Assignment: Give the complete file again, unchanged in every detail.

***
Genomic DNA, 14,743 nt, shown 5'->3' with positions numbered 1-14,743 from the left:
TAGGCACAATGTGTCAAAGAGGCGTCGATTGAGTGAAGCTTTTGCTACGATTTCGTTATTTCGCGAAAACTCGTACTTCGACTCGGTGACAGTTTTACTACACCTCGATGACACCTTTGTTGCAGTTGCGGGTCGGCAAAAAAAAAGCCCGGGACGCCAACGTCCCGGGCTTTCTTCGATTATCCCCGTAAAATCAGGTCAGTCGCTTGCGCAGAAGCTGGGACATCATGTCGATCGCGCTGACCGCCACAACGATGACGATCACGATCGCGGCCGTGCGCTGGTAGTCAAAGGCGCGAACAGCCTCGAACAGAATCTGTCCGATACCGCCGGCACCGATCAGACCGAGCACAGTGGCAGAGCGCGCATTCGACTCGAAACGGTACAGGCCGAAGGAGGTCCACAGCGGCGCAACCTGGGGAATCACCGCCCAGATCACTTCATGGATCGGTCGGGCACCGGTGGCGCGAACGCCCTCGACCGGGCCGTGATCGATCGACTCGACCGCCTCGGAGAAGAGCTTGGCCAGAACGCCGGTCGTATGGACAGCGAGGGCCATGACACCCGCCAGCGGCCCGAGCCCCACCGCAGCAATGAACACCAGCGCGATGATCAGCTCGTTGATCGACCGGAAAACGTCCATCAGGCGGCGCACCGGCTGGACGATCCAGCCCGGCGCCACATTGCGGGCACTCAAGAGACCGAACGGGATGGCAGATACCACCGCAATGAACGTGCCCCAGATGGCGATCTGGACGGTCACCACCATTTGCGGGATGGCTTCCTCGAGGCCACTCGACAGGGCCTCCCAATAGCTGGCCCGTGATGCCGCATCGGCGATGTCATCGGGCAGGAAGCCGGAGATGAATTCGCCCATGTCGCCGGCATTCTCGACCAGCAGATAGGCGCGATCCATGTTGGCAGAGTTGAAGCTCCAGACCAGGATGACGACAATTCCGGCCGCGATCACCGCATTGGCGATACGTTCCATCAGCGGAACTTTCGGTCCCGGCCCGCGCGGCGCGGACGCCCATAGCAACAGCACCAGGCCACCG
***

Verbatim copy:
Genomic DNA, 14,743 nt, shown 5'->3' with positions numbered 1-14,743 from the left:
TAGGCACAATGTGTCAAAGAGGCGTCGATTGAGTGAAGCTTTTGCTACGATTTCGTTATTTCGCGAAAACTCGTACTTCGACTCGGTGACAGTTTTACTACACCTCGATGACACCTTTGTTGCAGTTGCGGGTCGGCAAAAAAAAAGCCCGGGACGCCAACGTCCCGGGCTTTCTTCGATTATCCCCGTAAAATCAGGTCAGTCGCTTGCGCAGAAGCTGGGACATCATGTCGATCGCGCTGACCGCCACAACGATGACGATCACGATCGCGGCCGTGCGCTGGTAGTCAAAGGCGCGAACAGCCTCGAACAGAATCTGTCCGATACCGCCGGCACCGATCAGACCGAGCACAGTGGCAGAGCGCGCATTCGACTCGAAACGGTACAGGCCGAAGGAGGTCCACAGCGGCGCAACCTGGGGAATCACCGCCCAGATCACTTCATGGATCGGTCGGGCACCGGTGGCGCGAACGCCCTCGACCGGGCCGTGATCGATCGACTCGACCGCCTCGGAGAAGAGCTTGGCCAGAACGCCGGTCGTATGGACAGCGAGGGCCATGACACCCGCCAGCGGCCCGAGCCCCACCGCAGCAATGAACACCAGCGCGATGATCAGCTCGTTGATCGACCGGAAAACGTCCATCAGGCGGCGCACCGGCTGGACGATCCAGCCCGGCGCCACATTGCGGGCACTCAAGAGACCGAACGGGATGGCAGATACCACCGCAATGAACGTGCCCCAGATGGCGATCTGGACGGTCACCACCATTTGCGGGATGGCTTCCTCGAGGCCACTCGACAGGGCCTCCCAATAGCTGGCCCGTGATGCCGCATCGGCGATGTCATCGGGCAGGAAGCCGGAGATGAATTCGCCCATGTCGCCGGCATTCTCGACCAGCAGATAGGCGCGATCCATGTTGGCAGAGTTGAAGCTCCAGACCAGGATGACGACAATTCCGGCCGCGATCACCGCATTGGCGATACGTTCCATCAGCGGAACTTTCGGTCCCGGCCCGCGCGGCGCGGACGCCCATAGCAACAGCACCAGGCCACCG